|(Pic Courtesy-Times of India)|
The recent ‘protest’ by the CM of Delhi has been called names, chief among them being ‘anarchy’. The CM is accused to have driven the state to an anarchical state by leading the protest. Friends and foes were up in arms about the means and the unconventional modus operandi of the protest. How can the CM force an established system to change ways? Are the state and its CM beyond the purview of the constitution? Has he not violated the constitution by taking his protest public when his prime job is to quash all public protests, which could have led to violence?
I am appalled to say the least when I heard and read the ‘learned’ make such comments in such pompous and holier-than-thou attitude and words which were quite a mouthful, meanings for many made me scamper towards the dictionary. I am not learned enough to understand the jargon and matters around the Constitution, Republic, etc. I don’t know much about Governance as I have seen more of the lack of it, so let me refrain from commenting on the 9pm-intelligentsia.
But what is beyond me is the raising of perfectly threaded eyebrows to certain issues. What are people upset with – is it David unsettling the Goliaths or the unconventional means of protest? As far as the confrontation of the fledgling political outfit of a David with the established political parties with all the paraphernalia at their beck and call – the world has seen the outcome and people are rejoicing at some glimmer of hope on the horizon. We have seen many instances of overconfident giants being relegated to defeat by relatively unknown or minor entities who stood no chance prior to the confrontation.
What baffles me the most is the hue and cry on the unconventional method of protest. Since childhood, we have been exposed to many unconventional methods of protest and none have bothered to question them.
When Gandhiji first mooted the idea of burning the ‘passes’, an obligatory identification document for all non-South African citizens in Johannesburg, wasn’t that against their constitution? When he further advised people to protest non-violently, wasn’t that unconventional? When he advised equality of all castes, wasn’t that against the then social order? When he suggested protests by burning all foreign imports, wasn’t that against law of the land? I can go on, but what is important to realize is that it was exactly these unconventional methods of protest that ushered in a change and need I mention, change for good.
Mythology too is witness to many an unconventional methods of protest. Sati jumped into the sacrificial fire to protest against her husband, Shiva’s insult. Today people will call it suicide, but then it was unconventional even for the gods, and it was so disturbing to Shiva that he literally lost his cool! In Ramayana, towards the end, when Rama is united with his sons, it was hinted to Sita that she should prove her chastity once again. Sita protested against the unfairness and decided to find refuge in Mother earth than submit. Wasn’t this an unconventional protest for a woman who had stood by every said and unsaid norm of the then society? Didn’t she question the laid down societal norm or convention?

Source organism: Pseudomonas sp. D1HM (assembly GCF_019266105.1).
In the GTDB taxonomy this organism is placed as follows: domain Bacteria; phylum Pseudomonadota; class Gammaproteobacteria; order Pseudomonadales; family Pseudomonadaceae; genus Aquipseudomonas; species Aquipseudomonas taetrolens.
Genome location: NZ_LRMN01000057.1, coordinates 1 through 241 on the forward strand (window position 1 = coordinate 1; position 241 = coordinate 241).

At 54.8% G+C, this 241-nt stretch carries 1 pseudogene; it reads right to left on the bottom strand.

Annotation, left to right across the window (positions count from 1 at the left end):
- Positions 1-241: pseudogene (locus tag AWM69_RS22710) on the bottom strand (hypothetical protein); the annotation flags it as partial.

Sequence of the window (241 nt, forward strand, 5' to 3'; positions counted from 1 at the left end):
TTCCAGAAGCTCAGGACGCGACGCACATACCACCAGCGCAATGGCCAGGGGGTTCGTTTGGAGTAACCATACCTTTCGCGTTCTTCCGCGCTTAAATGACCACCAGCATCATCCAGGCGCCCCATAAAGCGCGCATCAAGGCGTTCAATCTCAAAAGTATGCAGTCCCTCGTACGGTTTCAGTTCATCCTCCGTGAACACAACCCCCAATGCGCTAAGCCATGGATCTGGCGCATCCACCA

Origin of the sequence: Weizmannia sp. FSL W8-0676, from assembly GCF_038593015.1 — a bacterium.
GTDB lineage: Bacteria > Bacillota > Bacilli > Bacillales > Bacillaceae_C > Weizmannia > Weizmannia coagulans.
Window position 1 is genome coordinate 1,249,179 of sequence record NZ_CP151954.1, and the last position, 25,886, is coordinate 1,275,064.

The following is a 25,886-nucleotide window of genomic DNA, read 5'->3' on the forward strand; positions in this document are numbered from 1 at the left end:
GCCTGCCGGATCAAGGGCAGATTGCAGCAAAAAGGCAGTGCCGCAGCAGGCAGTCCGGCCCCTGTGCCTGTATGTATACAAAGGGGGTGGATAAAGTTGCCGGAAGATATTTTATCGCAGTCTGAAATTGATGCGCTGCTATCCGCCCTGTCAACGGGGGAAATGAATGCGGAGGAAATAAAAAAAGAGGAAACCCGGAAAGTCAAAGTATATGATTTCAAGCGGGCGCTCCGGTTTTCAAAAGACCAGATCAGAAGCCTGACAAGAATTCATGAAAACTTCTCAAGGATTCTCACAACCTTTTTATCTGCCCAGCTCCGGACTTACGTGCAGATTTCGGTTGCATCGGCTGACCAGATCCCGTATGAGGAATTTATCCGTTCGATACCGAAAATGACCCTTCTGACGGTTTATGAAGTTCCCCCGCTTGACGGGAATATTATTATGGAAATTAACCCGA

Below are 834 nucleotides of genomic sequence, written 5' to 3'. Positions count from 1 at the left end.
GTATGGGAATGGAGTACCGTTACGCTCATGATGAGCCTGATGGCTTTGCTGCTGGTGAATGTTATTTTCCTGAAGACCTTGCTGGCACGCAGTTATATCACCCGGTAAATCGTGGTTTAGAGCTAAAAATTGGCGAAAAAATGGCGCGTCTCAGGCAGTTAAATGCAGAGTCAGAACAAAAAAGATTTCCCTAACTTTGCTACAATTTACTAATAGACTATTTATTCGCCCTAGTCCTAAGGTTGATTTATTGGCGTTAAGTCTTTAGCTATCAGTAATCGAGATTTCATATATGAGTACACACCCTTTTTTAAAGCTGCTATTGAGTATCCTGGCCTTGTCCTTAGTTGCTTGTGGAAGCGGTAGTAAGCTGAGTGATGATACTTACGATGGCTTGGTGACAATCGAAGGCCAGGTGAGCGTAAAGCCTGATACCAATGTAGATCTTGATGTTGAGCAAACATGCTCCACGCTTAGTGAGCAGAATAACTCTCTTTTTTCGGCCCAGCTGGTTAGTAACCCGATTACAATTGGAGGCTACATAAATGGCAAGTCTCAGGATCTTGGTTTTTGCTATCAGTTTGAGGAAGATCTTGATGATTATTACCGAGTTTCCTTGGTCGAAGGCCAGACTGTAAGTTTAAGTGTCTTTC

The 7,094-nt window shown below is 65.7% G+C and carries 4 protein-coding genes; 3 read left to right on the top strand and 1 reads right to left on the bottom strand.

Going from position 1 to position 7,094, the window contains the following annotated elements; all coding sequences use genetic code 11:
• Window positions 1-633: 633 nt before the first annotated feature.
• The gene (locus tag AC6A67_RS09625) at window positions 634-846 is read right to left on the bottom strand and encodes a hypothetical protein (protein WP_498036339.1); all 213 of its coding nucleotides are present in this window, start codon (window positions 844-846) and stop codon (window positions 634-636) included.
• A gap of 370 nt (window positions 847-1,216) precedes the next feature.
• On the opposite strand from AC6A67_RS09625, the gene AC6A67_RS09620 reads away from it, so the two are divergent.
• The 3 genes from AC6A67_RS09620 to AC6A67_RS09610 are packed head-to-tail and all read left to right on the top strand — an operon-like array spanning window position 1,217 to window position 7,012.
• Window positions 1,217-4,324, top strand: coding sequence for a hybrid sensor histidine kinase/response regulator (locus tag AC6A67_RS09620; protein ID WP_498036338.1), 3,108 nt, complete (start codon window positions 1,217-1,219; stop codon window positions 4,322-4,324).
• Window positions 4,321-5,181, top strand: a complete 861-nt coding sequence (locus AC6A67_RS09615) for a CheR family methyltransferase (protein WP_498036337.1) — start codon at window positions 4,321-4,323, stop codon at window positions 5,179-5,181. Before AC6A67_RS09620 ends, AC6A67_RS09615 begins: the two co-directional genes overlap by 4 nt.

Conventions lead to status-quo and a state of complacency for any establishment. While the unconventional disturbs the fabric of order, it does set in new rules of the game. Martin Luther King had once said, "One of the great liabilities of history is that all too many people fail to remain awake through great periods of social change. Every society has its protectors of status quo and its fraternities of the indifferent who are notorious for sleeping through revolutions. Today, our very survival depends on our ability to stay awake, to adjust to new ideas, to remain vigilant and to face the challenge of change."
While the ‘protectors of status quo’ are up in arms, I am sincerely hoping that ‘fraternities of the indifferent’ will rise to the occasion, since ‘our very survival’ depends on our ability to accept this ‘challenge of change’.
While I am not holding a brief for the new David on the block, I do think that the nation needs a revolution. We need a change and change is what we need.
When a child is born, it causes unimaginable pain to the woman, but is the most joyous moment for the mother. On this Republic Day, we as citizens of India need to take a call, we want to endure like the woman in pain or enjoy like the joyous mother – a little discomfort notwithstanding.